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26th Aug 2016

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Bulgaria heads for early elections after EU vote

  • Bulgaria has been rocked by numerous protests over the last year (Photo: Bmw Spirit)

Bulgaria is heading for early elections in autumn following a sizeable shift in the fortunes of domestic political parties after the May EU vote.

After a gathering of all major parties on Tuesday (17 June) president Rosen Plevenliev said it had been agreed that national elections would be held between 28 September and 12 October – more than two years ahead of schedule.

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The move was prompted by the EU election which resulted in a change in the balance of power.

Ex-prime minister Boyko Borisov's centre-right Gerb got 30.4 percent while the ruling Socialist party got 18.94 percent and its current coalition partner, the Turkish minority party, got 17.26 percent.

The Turkish minority party saw the biggest boost (an increase of 6 percentage points) compared to national elections last year. Meanwhile the EU results represented a slump of eight percentage points for the Socialists while Gerb maintained roughly the same support.

"The European elections presented a clear alternative and the parties agreed on the need for a transition to political stability," Pleveneliev said.

The May election prompted Lutvi Mestan, Turkish minority party leader, to demand early national elections.

His party is the one that will benefit the most if the vote is held as soon as possible, according to poll results.

Mestan's call for an early election gathered momentum once Gerb and two newly-formed groups not represented in the current national parliament (Bulgaria without Censorship and the Reformist Bloc) came on board.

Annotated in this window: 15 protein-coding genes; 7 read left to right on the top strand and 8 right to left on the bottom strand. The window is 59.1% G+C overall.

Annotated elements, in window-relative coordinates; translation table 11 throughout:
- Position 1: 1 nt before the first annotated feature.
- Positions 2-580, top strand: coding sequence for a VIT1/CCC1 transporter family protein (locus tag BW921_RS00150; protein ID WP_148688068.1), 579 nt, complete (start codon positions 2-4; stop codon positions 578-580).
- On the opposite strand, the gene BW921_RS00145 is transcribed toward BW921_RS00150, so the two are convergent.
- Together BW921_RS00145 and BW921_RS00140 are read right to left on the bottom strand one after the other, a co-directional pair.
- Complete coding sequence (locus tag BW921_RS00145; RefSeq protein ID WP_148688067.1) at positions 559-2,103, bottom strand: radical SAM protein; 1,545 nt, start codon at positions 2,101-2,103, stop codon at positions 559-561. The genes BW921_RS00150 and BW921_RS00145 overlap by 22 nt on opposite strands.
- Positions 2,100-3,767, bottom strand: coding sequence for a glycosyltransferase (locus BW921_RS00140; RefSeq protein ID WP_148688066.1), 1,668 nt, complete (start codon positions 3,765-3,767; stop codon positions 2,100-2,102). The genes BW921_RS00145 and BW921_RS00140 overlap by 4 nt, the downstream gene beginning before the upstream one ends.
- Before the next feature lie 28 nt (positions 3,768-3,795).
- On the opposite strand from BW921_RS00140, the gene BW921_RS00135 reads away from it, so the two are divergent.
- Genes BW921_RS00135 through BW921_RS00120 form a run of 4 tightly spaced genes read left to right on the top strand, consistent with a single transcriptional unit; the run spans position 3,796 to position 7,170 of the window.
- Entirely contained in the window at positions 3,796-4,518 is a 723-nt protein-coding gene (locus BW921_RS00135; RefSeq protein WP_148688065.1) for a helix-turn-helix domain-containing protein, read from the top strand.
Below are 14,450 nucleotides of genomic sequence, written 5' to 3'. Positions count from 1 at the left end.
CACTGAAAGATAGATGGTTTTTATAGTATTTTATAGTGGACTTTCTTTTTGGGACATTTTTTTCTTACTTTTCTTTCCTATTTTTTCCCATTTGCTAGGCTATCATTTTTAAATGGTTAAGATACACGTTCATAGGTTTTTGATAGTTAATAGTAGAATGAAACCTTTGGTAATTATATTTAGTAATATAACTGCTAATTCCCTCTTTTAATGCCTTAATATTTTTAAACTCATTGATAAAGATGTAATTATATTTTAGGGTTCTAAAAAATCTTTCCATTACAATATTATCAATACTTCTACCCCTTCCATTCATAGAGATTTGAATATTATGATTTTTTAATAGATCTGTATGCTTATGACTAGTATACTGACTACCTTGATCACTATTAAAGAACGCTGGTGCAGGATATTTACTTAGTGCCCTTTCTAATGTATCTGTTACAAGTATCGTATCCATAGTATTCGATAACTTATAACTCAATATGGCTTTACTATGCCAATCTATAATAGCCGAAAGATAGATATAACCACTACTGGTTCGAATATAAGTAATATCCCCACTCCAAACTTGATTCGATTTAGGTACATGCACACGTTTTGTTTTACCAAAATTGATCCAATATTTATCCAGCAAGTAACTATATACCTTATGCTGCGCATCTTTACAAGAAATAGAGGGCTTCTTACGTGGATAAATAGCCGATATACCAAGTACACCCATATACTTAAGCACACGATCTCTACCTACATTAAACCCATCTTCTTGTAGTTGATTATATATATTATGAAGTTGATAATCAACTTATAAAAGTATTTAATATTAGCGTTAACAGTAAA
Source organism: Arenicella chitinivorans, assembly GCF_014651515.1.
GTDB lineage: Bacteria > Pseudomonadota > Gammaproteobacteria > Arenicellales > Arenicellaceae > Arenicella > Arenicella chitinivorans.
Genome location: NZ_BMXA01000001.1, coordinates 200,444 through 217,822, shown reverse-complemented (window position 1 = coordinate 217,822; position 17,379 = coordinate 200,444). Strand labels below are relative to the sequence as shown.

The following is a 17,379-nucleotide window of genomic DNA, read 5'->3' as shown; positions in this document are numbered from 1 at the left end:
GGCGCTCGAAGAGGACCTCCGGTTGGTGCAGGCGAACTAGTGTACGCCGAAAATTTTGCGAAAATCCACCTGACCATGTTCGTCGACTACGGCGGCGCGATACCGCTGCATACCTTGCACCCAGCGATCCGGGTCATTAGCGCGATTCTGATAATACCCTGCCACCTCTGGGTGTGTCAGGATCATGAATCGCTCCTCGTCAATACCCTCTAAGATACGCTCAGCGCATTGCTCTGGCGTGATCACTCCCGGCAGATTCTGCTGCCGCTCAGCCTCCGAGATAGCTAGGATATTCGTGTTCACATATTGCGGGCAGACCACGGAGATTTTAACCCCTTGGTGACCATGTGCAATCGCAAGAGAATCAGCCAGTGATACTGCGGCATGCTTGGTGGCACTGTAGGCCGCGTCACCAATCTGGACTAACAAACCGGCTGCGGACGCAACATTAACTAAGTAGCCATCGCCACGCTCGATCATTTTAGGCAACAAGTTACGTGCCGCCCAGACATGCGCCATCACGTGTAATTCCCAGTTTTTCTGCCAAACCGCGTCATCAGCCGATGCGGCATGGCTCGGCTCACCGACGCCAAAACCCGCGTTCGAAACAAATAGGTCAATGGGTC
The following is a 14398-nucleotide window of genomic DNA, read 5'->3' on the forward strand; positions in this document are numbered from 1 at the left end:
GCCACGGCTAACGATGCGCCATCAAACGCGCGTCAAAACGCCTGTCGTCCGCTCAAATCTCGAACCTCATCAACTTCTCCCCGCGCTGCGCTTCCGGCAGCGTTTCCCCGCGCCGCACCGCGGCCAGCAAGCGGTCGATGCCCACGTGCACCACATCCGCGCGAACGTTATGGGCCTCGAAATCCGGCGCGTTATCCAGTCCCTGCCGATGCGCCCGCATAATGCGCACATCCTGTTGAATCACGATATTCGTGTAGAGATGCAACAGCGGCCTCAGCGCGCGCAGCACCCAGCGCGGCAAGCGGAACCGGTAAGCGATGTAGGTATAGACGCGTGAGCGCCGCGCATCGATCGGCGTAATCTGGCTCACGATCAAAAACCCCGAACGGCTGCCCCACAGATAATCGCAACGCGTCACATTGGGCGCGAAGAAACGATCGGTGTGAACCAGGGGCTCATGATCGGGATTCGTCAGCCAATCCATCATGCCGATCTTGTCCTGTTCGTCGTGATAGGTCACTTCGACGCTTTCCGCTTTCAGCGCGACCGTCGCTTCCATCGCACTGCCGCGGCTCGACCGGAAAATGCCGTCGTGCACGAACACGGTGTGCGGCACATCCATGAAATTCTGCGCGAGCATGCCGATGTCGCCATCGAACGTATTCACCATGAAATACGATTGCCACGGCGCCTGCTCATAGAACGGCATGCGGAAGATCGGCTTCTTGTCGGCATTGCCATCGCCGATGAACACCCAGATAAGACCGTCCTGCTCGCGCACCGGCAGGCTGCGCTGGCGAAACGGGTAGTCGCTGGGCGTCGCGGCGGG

The call represents the culmination of a tumultuous year for the government – it has been unsteady virtually from the moment it came to power.

Only a month after it was elected, in May 2013, tens of thousands of citizens blockaded government headquarters demanding its resignation after the media mogul, Delyan Peevski, was appointed head of the State Agency of National Security.

Prime minister Plamen Oresharski eventually rescinded the appointment. But the initial protest had already turned into a generalised movement with Bulgarians long angry about falling living standards and corruption.

Ever since, the prime minister has been refusing to step down despite numerous demonstrations and four (failed) attempts to oust the government via no-confidence votes in the national assembly.

The calls for the government to resign multiplied after it lost the European elections. Last weekend, tens of thousands of protestors once again gathered in front of the government's office.

So far no date has been set for the government to leave office. The most probable date is the end of July as new elections can take place at the earliest two months after a government resigns.

This would make Pleveneliev the only Bulgarian president to have appointed two governments during his term.

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